morecuminthancumin wrote:
I'm not sure what part of this discussion led to you saying that, but no, I don't feel that way.

I'm fairly sure that comment was made with tongue firmly in cheek! For most of the people on this board, the dominant white culture is the water in which we swim, since we are for the most part westerners.

morecuminthancumin wrote:
As much as I think some things about mainstream American culture are really, really forked up, I love so many other things about it- camping, road trips, summer festivals, snowmen, sledding, rummage sales, the list goes on and on. Last summer I spent three weeks in England, and by the end of it I was like, "Holy crepe, I'm so American." I had no idea how much I identified with American culture until I left it.

"Dominant white" doesn't necessarily signify "mainstream American."" Western culture predates the colonization of North America by a few millennia; I understood the point of the original post as an moral/ethical/political/ideological objection to a holiday often interpreted as a celebration of the imposition of European white culture onto American natives. On a more minor note, I spend a lot of time in England, and they have all the things you list as "American," with the possible exception of sledding (my people live in the Midlands, where there's rarely a fake of snow), although they refer to the last thing on your list as a car boot sale: "two nations separated by a common language!"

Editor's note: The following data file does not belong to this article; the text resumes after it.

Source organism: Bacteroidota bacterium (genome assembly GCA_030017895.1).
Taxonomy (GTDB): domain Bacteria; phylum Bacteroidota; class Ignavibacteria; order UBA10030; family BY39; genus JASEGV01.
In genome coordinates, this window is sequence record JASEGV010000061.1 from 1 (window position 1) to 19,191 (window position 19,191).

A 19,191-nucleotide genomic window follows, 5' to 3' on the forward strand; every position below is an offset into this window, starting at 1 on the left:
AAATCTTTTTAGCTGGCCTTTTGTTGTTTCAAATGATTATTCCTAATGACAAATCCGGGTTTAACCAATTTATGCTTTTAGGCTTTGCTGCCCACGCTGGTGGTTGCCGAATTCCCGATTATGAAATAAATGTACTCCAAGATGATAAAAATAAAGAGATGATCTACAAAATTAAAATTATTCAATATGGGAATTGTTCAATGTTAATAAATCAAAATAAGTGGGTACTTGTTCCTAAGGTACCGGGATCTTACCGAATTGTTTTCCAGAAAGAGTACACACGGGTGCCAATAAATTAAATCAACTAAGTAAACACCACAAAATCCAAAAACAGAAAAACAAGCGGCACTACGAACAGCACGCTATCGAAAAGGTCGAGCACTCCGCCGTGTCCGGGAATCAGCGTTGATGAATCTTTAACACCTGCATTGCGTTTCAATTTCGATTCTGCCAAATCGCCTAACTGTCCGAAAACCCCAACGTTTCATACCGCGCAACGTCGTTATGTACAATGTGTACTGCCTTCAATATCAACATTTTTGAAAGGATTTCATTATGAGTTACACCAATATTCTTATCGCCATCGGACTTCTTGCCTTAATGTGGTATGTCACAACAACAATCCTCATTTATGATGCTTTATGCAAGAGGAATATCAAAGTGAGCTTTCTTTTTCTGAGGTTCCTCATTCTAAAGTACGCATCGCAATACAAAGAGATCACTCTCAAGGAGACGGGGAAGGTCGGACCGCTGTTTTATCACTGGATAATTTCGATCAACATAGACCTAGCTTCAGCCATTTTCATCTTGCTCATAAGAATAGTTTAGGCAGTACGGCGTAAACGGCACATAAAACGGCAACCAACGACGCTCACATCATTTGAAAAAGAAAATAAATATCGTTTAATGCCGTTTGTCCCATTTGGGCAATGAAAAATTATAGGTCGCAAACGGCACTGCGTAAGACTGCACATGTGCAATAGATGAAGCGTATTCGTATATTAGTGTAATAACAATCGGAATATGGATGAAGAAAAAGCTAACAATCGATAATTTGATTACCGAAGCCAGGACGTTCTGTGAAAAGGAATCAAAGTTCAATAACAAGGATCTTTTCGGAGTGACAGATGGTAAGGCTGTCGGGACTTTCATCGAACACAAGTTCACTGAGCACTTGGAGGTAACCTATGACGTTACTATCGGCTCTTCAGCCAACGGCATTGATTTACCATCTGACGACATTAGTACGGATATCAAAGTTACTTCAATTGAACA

I agree there's a difference between the two terms. I assumed the previous poster was serious and referring to present-day American culture. I feel like "dominant white culture" has negative connotations for some people, so I was using "mainstream" as a more neutral term. As far as the list- I wasn't saying those things are exclusively American, but that they're things about American culture that I enjoy.

Do you know why it's called a car boot sale? I like that. Rummage sale is a regional term in the US, yeah? People say garage sale and yard sale, as well.


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 Post subject: Re: Thanksgiving? No, thanks.
PostPosted: Sat Oct 30, 2010 7:40 pm 
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Are you saying that you equate white American culture with what you describe as mainstream culture? Things that are considered 'American'?

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 Post subject: Re: Thanksgiving? No, thanks.
PostPosted: Sat Oct 30, 2010 7:56 pm 
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linanil wrote:
Are you saying that you equate white American culture with what you describe as mainstream culture? Things that are considered 'American'?


Nooo. I assumed the poster was using the words "white dominant culture" to refer to mainstream culture, because I would consider most of this discussion to be more related to "mainstream" culture than "white dominant" culture (aside from the "White Privilege" article I linked).